"What are we doing to drive people to our places?" asks Rob Spanier, from the Canadian firm LiveWorkLearnPlay. He goes on to present the power of markets to generate local business: their data shows that typically 60-80% of neighbouring businesses report higher sales with the presence of a farmers market, and that while 800 people are generally needed to support one it can also drive several thousand visitors in a season.
I've been listening to Columbia Department of Planning's Kimberley Driggens give example after example of art and culture 'temporiums'. The point, is that they have all helped, as she describes it, "build a constituency for your plan".
With a department of planning grant, 34 crafters and artists came together to serve 800 people in the first hour, and generate $31,000 in sales in 24 consecutive days.
As one of four art and culture temporiums launched last summer, focused on four different communities, Lumen8 Anacostia used a
Sarah Susanka, architect and author of the Not So Big series of books that began with The Not So Big House, had two key messages for this audience of planners, urbanists, architects - and me (as none of the above) - at the CNU 21 this morning:
1. How do we make these ideas simple enough for people who aren't trained in this - that is architecture, planning or urban design - to understand and recognise that this is what they want; that this is the way to connect to their values.
2. What do I know (as a practitioner) and how do I bring that out into the mainstream?
Susanka, argues that everyone is searching for a sense of home. Emerging from architecture school, she tapped into that need - and
I've never really thought about who owns the streets before, I have to admit. Have you? But when you do think about it, we do. In fact, our streets aren't only owned by us, in many places they're also the bulk of our public space. (Chicago's streets represent 23% of land area and 70% of public space.) And, in places that are becoming more and more dense - something I love - that public space is key; after all, we've traded off the private space to get it.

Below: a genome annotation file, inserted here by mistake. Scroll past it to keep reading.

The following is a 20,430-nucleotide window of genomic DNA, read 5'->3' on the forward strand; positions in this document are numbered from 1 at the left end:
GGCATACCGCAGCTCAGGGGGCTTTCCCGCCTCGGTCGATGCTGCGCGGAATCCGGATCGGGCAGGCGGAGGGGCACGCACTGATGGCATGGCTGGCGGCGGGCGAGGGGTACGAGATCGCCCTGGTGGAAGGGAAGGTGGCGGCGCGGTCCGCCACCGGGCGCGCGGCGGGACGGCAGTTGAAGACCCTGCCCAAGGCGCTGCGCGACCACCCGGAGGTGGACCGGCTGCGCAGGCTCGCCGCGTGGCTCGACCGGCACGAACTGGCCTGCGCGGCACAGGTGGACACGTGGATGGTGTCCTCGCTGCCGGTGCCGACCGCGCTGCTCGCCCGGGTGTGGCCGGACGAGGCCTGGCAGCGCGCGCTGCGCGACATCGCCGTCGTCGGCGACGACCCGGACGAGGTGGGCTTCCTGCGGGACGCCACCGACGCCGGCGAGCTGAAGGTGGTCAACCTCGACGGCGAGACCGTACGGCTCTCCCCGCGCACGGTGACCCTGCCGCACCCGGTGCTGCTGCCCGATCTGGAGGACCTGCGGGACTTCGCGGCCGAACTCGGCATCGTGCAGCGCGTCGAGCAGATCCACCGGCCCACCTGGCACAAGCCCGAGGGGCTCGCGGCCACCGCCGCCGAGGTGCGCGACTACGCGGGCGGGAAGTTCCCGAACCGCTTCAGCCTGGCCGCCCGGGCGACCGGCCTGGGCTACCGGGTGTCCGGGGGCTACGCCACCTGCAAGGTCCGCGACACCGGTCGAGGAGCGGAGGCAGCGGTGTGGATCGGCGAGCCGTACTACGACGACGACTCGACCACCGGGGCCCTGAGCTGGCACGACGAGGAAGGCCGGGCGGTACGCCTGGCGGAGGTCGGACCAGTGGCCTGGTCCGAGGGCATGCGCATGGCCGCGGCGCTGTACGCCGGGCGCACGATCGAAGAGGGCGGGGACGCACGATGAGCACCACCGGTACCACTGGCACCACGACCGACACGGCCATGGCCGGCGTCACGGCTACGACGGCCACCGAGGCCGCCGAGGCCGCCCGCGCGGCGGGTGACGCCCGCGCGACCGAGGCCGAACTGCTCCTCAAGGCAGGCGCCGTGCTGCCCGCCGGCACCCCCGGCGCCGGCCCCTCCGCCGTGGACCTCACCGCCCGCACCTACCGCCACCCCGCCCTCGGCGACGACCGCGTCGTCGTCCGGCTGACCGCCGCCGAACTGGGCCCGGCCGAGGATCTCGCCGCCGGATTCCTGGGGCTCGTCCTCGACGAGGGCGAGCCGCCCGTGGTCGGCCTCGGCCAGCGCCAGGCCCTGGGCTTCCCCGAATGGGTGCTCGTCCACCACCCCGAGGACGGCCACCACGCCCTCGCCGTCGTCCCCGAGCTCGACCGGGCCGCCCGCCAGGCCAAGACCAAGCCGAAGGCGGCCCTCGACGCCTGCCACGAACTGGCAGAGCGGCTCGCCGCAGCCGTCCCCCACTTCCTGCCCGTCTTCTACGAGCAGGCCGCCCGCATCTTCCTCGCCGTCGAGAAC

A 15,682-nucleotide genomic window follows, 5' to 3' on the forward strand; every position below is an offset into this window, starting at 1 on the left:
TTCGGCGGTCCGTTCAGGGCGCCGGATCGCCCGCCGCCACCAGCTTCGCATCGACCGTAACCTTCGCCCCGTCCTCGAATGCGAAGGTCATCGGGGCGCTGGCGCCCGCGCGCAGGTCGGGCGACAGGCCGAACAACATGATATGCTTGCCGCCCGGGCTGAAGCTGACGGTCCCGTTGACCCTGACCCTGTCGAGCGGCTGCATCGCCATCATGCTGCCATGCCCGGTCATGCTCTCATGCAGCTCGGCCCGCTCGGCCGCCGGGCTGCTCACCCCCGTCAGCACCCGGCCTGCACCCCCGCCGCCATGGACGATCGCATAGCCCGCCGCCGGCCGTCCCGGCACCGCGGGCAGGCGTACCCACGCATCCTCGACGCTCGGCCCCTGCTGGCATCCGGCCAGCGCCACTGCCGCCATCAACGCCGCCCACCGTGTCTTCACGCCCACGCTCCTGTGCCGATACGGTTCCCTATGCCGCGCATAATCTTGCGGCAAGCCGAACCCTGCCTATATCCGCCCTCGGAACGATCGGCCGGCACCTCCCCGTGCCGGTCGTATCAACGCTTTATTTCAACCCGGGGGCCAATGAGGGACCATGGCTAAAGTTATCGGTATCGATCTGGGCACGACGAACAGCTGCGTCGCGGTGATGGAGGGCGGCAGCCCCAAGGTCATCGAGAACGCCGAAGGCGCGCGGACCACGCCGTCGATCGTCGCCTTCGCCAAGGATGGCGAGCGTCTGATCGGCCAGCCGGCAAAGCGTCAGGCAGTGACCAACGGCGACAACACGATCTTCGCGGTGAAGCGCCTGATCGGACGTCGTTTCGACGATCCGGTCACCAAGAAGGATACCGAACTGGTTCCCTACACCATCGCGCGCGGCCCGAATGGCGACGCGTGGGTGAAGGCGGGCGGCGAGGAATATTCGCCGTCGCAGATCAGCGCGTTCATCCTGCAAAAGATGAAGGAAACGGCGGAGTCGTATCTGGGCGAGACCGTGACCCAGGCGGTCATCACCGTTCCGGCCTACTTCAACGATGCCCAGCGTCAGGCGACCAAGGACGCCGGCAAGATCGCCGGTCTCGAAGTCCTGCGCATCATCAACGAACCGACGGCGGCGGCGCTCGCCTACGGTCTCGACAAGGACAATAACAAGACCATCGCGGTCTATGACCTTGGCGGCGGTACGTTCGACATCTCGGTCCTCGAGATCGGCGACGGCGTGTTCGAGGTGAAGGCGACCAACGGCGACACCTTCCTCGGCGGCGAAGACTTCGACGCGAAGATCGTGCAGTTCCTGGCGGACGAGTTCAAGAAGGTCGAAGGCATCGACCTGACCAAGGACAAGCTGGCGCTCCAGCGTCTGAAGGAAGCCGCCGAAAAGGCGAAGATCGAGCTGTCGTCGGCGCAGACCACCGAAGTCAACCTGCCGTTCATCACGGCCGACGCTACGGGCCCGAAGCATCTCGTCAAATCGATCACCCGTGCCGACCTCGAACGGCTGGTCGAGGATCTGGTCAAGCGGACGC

So this is the context in which I'm listening to Victor Dover and John Massengale present at CNU 21, who are about to launch a book later in the year, called STREET DESIGN - the secret of great cities and towns. In the book - and here - they're challenging the notion of the complete street, arguing that complete doesn't mean it's
For many people in Australia, the term 'the new urbanism' is something of a dirty phrase. I'm not sure if it's because it conjures images of traditional architecture or something far deeper. However, perhaps the term proposed by keynote speaker Andres Duany, himself one of the founders of the new urbanism, may appeal more.
I'm sitting at the Congress of New Urbanism at the end of the 2013 Great Places tour with client RobertsDay. In a long presentation containing several complex arguments that I'll make no attempt to summarise, Duany pitched the ingredients of
Yesterday, I was listening to Victor Dover and John Massengale explain why a complete street doesn't necessarily mean a great place. So as I come back to write up my post from the "Streets of gold: High value via walkable urban thoroughfare design" session, I can't help but see it in a different light.
Firstly, if you come to a session called "The architecture of affordability", you might be forgiven for thinking that it will be about that: the architecture. But what I walked away with - reaffirmed from a previous tour of affordable housing projects here in the US in 2006 - is that the architecture they're really referring to is a financial one. It's about the maths.